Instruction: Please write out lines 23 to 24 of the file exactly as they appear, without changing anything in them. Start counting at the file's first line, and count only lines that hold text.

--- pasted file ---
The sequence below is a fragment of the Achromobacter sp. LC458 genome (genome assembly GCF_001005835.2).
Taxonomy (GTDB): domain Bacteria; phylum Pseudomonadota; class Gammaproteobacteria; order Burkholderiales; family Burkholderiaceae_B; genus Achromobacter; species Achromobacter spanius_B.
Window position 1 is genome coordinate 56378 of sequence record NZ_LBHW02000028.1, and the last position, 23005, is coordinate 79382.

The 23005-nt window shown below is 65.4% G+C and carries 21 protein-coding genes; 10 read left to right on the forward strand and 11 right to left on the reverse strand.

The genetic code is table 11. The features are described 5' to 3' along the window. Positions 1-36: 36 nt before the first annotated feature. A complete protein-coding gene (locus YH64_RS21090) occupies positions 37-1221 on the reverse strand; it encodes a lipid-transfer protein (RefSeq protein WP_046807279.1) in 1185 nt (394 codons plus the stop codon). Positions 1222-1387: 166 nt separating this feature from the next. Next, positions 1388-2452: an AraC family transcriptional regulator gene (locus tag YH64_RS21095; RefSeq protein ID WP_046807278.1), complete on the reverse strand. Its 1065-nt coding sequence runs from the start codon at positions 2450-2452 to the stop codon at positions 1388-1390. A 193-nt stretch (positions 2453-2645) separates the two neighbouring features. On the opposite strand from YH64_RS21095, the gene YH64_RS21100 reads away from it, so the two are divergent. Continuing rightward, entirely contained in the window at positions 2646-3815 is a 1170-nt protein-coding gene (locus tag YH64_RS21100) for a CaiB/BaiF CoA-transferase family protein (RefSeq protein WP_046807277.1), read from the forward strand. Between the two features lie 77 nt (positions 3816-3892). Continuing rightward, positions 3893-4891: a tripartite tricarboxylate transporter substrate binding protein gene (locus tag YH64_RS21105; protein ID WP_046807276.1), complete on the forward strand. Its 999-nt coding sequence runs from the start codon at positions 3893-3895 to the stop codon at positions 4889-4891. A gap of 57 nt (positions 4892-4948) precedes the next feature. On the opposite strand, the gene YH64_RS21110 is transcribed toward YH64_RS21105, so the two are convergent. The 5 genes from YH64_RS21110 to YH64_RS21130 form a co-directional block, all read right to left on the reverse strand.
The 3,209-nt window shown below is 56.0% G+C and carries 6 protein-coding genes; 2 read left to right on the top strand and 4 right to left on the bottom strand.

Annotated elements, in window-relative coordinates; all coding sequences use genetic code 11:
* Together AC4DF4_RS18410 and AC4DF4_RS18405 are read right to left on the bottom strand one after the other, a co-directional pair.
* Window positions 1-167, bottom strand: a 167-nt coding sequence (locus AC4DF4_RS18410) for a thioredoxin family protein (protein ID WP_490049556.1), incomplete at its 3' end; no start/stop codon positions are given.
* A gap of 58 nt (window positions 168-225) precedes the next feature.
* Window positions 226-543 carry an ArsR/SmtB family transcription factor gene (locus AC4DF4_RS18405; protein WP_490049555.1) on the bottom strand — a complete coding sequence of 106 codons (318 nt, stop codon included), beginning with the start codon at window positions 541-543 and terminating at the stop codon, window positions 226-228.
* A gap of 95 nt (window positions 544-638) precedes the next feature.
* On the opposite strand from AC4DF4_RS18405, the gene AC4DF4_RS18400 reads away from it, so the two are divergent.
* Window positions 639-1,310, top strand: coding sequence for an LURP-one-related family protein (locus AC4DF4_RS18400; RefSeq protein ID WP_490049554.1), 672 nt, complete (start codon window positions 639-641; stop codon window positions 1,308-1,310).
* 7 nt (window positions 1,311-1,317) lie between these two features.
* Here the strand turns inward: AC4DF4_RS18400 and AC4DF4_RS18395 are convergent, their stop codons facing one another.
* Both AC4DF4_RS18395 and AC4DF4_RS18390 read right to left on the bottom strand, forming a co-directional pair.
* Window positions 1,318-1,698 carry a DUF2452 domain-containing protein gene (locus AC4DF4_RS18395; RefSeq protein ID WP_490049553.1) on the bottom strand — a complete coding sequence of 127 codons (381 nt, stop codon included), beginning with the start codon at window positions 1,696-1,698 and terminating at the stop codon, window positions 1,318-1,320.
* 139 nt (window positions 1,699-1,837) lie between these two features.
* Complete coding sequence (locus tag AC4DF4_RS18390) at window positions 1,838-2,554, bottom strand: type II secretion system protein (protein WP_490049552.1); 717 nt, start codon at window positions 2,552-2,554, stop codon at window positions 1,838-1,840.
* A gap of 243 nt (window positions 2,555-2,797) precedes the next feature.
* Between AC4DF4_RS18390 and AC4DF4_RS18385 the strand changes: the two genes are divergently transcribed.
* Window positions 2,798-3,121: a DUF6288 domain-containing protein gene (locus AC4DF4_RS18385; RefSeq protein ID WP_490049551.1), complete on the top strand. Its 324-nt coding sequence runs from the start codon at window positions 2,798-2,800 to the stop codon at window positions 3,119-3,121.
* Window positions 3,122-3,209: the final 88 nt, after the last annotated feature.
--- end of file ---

* Window positions 2,798-3,121: a DUF6288 domain-containing protein gene (locus AC4DF4_RS18385; RefSeq protein ID WP_490049551.1), complete on the top strand. Its 324-nt coding sequence runs from the start codon at window positions 2,798-2,800 to the stop codon at window positions 3,119-3,121.
* Window positions 3,122-3,209: the final 88 nt, after the last annotated feature.